Canadian Security Magazine

Protecting Canadian Organizations Against Business Email Fraud: Strategies and Best Practices

By Julie Jeffries, Microsoft   

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Sponsored by Microsoft

Business Email Compromise (BEC), also known as email account compromise or email fraud more broadly, is one of the most financially damaging online crimes. This email-based cyberattack poses a significant threat to Canadian business. Troublingly, it’s on the rise. Between 2019 and 2022, Microsoft’s Digital Crimes Unit observed a 38% increase in Cybercrime-as-a-Service targeting business email.  Driving this surge in attacks is an increase in sophistication and the introduction of new threat tactics that make BEC more difficult to identify and block. Understanding the BEC threats and the proactive steps that organizations can take to prevent an incident can help businesses stay ahead of the cyber bad actors.

Evolving Tactics

The latest Microsoft Threat Intelligence Cyber Signals Report identifies several new key risks causing the recent surge in BEC. Among them, threat actors are now leveraging residential internet protocol (IP) addresses to make campaigns appear locally generated. This new tactic allows cybercriminals to circumvent “impossible travel” alerts intended to block malicious entry.

Microsoft has also observed an increase in the use of platforms like BulletProftLink, a large-scale Cybercrime-as-a-Service operation which offers phishing kits, email templates, hosting and automatic services at a relatively low cost. By utilizing Internet Computer public blockchain nodes to host phishing and BEC sites, BulletProofLink offers a sophisticated decentralized web offering that’s difficult to disrupt.

The Impact of BEC Attacks

Successful BEC attacks cost organizations hundreds of millions of dollars annually. In 2022, the FBI reported more than 21,000 complaints of Business Email Compromise with adjusted losses over 2.7 billion. In the same year, the IC3 Recovery Asset Team (RAT) initiated the Financial Fraud Kill Chain on 2,838 BEC complaints involving domestic transactions with potential losses of over $590 million.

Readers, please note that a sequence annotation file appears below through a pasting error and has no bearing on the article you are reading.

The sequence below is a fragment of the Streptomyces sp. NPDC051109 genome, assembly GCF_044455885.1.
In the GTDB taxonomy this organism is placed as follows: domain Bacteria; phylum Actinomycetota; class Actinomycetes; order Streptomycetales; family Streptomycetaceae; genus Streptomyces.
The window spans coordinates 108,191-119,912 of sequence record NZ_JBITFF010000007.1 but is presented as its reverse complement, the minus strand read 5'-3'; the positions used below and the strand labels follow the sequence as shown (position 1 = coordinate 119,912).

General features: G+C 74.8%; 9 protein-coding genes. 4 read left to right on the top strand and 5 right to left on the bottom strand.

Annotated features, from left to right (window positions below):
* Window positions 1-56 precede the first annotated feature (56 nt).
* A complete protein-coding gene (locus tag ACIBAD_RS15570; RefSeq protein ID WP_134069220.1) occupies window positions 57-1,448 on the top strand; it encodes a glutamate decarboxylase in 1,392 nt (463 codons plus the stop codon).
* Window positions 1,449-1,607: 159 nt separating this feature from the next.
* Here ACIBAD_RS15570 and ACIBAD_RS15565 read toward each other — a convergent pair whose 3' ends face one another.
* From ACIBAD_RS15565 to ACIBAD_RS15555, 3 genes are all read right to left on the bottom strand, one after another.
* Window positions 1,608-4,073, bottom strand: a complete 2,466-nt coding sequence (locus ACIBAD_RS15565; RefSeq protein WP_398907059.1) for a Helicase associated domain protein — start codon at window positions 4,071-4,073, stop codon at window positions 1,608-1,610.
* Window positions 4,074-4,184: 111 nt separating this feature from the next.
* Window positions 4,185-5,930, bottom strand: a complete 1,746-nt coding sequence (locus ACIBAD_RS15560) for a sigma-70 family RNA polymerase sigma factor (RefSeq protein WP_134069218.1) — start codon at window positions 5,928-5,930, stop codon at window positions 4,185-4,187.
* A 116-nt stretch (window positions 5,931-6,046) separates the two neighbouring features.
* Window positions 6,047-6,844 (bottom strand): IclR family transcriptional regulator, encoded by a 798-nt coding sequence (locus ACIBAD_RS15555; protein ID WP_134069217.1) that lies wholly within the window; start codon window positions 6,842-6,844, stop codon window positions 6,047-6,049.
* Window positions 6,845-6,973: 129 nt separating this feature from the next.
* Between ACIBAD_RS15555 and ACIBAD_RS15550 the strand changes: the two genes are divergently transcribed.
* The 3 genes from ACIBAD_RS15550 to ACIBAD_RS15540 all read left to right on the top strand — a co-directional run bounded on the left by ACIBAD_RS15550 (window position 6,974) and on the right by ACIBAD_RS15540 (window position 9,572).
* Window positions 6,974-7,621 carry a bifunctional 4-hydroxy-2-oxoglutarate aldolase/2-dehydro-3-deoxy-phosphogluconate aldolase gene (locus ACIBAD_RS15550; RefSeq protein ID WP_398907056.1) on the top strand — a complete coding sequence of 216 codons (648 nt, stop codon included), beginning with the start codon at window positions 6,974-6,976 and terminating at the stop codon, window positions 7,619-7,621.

While the financial implications of successful attacks are significant, BEC also carries potential long-term damage including identity theft and loss of confidential data or intellectual property. Both can cause irreparable reputational damage.

Defending Against BEC Attacks

Defending against BEC requires both vigilance and awareness. Organizations with fully remote or hybrid workforces must take special precaution to ensure employees are prepared to identify and manage email threats amongst the high volume of emails received every day.

Here are steps organizations can take to enhance their security posture:

  • Configure email systems to flag messages from external parties, enable notifications for unverified senders, and block unconfirmed identities, reporting them as phishing or spam.
  • Enhance email security with multifactor authentication (MFA) that requires additional verification (code, PIN, or fingerprint) along with a password. Passwordless technology adds further security by verifying identities on the device, reducing vulnerability during online connection.
  • Educate employees on spotting fraudulent emails, like domain and email address mismatches, and the risks and costs of successful BEC attacks. Encourage employees to verify financial transactions through direct phone conversations to prevent fraud. Establish clear policies emphasizing the importance of contacting individuals or organizations directly instead of relying solely on suspect messages.
  • Use AI-powered secure email solutions for stronger defense against BEC attacks. These platforms offer advanced phishing protection, suspicious forwarding detection, and centralized security policy management. Cloud-based email and productivity apps provide continuous software updates for added security.
  • Implement Zero Trust principles and automated identity governance to control application and data access, hindering cybercriminals from moving within the network.
  • Shift to a secure payment platform with authentication mechanisms to reduce the risk of unauthorized payment transfers and ensure legitimate transactions.

Effectively addressing and mitigating the risks of Business Email Compromise requires a cross-functional approach, involving executives, finance employees, human resource managers, IT professionals, compliance officers, and cyber risk officers. Businesses that fail to create a culture of security risk leaving crucial gaps for threat actors to exploit. Microsoft is committed to working with security executives to build strong cybersecurity postures that pre-empt new and emerging threats, building a safer future for Canadian businesses.

To learn more, read the Microsoft Threat Intelligence Cyber Signals Report.

To get started on implementing Zero Trust Principals, access Microsoft’s comprehensive playbook for Zero Trust Security Strategy.

 


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